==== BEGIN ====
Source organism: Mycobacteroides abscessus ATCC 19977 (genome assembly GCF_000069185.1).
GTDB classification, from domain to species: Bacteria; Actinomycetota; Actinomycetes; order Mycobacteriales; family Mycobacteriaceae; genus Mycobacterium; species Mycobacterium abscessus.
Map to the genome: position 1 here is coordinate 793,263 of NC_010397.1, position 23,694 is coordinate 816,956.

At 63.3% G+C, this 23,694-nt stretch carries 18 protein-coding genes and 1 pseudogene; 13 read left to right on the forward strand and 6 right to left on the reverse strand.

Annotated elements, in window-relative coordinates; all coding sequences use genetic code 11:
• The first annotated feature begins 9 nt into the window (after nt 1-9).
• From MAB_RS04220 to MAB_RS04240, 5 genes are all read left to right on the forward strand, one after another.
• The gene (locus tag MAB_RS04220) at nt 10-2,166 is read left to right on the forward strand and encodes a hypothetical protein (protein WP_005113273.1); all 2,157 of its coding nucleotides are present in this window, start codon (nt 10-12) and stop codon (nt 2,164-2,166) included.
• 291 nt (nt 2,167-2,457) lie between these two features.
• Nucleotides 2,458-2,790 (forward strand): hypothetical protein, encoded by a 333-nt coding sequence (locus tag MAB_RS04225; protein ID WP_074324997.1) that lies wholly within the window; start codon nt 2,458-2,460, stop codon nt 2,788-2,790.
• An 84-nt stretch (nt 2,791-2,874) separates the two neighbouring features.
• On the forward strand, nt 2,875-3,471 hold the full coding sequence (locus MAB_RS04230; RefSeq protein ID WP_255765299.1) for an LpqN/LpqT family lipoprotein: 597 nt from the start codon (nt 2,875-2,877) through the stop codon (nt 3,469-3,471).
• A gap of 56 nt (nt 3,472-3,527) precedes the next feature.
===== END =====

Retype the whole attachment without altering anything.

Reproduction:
Source organism: Mycobacteroides abscessus ATCC 19977 (genome assembly GCF_000069185.1).
GTDB classification, from domain to species: Bacteria; Actinomycetota; Actinomycetes; order Mycobacteriales; family Mycobacteriaceae; genus Mycobacterium; species Mycobacterium abscessus.
Map to the genome: position 1 here is coordinate 793,263 of NC_010397.1, position 23,694 is coordinate 816,956.

At 63.3% G+C, this 23,694-nt stretch carries 18 protein-coding genes and 1 pseudogene; 13 read left to right on the forward strand and 6 right to left on the reverse strand.

Annotated elements, in window-relative coordinates; all coding sequences use genetic code 11:
• The first annotated feature begins 9 nt into the window (after nt 1-9).
• From MAB_RS04220 to MAB_RS04240, 5 genes are all read left to right on the forward strand, one after another.
• The gene (locus tag MAB_RS04220) at nt 10-2,166 is read left to right on the forward strand and encodes a hypothetical protein (protein WP_005113273.1); all 2,157 of its coding nucleotides are present in this window, start codon (nt 10-12) and stop codon (nt 2,164-2,166) included.
• 291 nt (nt 2,167-2,457) lie between these two features.
• Nucleotides 2,458-2,790 (forward strand): hypothetical protein, encoded by a 333-nt coding sequence (locus tag MAB_RS04225; protein ID WP_074324997.1) that lies wholly within the window; start codon nt 2,458-2,460, stop codon nt 2,788-2,790.
• An 84-nt stretch (nt 2,791-2,874) separates the two neighbouring features.
• On the forward strand, nt 2,875-3,471 hold the full coding sequence (locus MAB_RS04230; RefSeq protein ID WP_255765299.1) for an LpqN/LpqT family lipoprotein: 597 nt from the start codon (nt 2,875-2,877) through the stop codon (nt 3,469-3,471).
• A gap of 56 nt (nt 3,472-3,527) precedes the next feature.